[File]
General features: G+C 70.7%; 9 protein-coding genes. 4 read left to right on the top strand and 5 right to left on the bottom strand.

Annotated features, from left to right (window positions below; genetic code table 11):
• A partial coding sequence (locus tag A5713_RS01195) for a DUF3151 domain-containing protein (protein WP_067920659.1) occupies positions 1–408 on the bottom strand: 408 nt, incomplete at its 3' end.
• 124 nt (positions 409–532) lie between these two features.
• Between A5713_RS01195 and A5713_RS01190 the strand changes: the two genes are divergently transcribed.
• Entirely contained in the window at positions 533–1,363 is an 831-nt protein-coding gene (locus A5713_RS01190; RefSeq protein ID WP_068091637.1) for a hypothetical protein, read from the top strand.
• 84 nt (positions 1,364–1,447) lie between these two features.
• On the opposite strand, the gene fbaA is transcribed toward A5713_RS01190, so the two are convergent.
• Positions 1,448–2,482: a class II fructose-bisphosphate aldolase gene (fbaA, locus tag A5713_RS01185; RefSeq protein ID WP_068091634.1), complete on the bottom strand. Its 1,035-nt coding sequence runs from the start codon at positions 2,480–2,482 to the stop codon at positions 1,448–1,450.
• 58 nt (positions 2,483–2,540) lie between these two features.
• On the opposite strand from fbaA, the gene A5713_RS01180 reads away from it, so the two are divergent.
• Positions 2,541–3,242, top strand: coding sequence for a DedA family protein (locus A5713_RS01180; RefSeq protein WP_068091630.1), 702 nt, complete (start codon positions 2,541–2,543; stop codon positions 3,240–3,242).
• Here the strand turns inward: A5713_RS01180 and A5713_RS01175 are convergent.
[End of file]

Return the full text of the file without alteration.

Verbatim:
General features: G+C 70.7%; 9 protein-coding genes. 4 read left to right on the top strand and 5 right to left on the bottom strand.

Annotated features, from left to right (window positions below; genetic code table 11):
• A partial coding sequence (locus tag A5713_RS01195) for a DUF3151 domain-containing protein (protein WP_067920659.1) occupies positions 1–408 on the bottom strand: 408 nt, incomplete at its 3' end.
• 124 nt (positions 409–532) lie between these two features.
• Between A5713_RS01195 and A5713_RS01190 the strand changes: the two genes are divergently transcribed.
• Entirely contained in the window at positions 533–1,363 is an 831-nt protein-coding gene (locus A5713_RS01190; RefSeq protein ID WP_068091637.1) for a hypothetical protein, read from the top strand.
• 84 nt (positions 1,364–1,447) lie between these two features.
• On the opposite strand, the gene fbaA is transcribed toward A5713_RS01190, so the two are convergent.
• Positions 1,448–2,482: a class II fructose-bisphosphate aldolase gene (fbaA, locus tag A5713_RS01185; RefSeq protein ID WP_068091634.1), complete on the bottom strand. Its 1,035-nt coding sequence runs from the start codon at positions 2,480–2,482 to the stop codon at positions 1,448–1,450.
• 58 nt (positions 2,483–2,540) lie between these two features.
• On the opposite strand from fbaA, the gene A5713_RS01180 reads away from it, so the two are divergent.
• Positions 2,541–3,242, top strand: coding sequence for a DedA family protein (locus A5713_RS01180; RefSeq protein WP_068091630.1), 702 nt, complete (start codon positions 2,541–2,543; stop codon positions 3,240–3,242).
• Here the strand turns inward: A5713_RS01180 and A5713_RS01175 are convergent.